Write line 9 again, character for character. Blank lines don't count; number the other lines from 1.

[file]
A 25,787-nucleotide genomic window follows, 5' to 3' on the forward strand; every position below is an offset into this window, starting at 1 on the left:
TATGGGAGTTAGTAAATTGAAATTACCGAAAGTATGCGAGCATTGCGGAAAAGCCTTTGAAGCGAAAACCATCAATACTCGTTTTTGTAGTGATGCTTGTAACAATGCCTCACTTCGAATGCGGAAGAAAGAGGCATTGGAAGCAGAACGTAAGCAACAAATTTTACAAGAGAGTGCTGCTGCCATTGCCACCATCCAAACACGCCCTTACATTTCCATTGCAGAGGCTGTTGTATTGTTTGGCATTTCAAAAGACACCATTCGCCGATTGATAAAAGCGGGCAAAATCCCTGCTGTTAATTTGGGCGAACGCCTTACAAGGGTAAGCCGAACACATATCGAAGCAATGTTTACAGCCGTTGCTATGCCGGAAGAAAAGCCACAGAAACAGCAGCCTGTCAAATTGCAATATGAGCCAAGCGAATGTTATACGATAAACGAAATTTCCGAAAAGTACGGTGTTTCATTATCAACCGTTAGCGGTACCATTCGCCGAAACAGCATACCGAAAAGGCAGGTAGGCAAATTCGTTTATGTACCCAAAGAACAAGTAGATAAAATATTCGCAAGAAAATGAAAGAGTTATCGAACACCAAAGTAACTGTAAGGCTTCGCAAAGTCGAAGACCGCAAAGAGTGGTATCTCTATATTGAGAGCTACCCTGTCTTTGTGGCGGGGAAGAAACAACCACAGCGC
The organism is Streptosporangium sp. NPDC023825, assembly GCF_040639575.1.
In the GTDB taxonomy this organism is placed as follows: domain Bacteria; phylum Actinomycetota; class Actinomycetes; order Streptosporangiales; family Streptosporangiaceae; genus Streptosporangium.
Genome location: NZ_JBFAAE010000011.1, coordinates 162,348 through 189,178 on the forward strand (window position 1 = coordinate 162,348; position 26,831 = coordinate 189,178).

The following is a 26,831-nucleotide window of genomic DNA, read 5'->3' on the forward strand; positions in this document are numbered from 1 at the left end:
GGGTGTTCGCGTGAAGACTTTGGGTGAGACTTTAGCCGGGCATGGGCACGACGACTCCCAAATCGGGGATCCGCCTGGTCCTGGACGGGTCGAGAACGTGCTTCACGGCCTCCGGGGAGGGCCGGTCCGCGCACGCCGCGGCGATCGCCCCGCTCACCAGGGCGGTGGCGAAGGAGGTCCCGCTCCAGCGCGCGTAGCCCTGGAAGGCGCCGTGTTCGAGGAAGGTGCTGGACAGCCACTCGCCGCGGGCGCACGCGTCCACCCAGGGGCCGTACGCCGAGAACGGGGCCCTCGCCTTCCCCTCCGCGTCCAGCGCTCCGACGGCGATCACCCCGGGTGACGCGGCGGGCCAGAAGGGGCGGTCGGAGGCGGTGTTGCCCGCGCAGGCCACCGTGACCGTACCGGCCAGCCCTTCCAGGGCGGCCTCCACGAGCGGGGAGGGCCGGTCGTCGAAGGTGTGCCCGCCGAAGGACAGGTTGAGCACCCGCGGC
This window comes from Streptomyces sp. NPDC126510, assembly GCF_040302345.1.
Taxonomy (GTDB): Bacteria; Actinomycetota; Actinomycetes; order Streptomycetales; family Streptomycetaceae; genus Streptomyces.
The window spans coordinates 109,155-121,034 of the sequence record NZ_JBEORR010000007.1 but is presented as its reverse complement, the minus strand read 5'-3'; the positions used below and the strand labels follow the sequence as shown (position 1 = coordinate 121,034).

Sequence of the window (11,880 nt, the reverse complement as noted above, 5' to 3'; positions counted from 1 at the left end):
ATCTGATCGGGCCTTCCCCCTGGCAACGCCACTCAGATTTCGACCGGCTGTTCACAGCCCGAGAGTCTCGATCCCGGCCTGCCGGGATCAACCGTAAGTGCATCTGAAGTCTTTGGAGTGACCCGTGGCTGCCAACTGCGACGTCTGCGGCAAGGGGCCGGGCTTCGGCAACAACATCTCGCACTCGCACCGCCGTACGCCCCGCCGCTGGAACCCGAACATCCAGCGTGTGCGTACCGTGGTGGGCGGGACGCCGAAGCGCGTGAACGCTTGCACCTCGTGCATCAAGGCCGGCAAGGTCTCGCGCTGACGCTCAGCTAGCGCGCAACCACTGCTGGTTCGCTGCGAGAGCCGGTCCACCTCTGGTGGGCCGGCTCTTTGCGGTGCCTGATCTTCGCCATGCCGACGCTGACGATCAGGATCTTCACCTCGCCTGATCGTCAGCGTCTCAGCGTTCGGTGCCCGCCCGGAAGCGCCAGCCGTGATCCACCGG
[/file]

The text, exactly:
Taxonomy (GTDB): Bacteria; Actinomycetota; Actinomycetes; order Streptomycetales; family Streptomycetaceae; genus Streptomyces.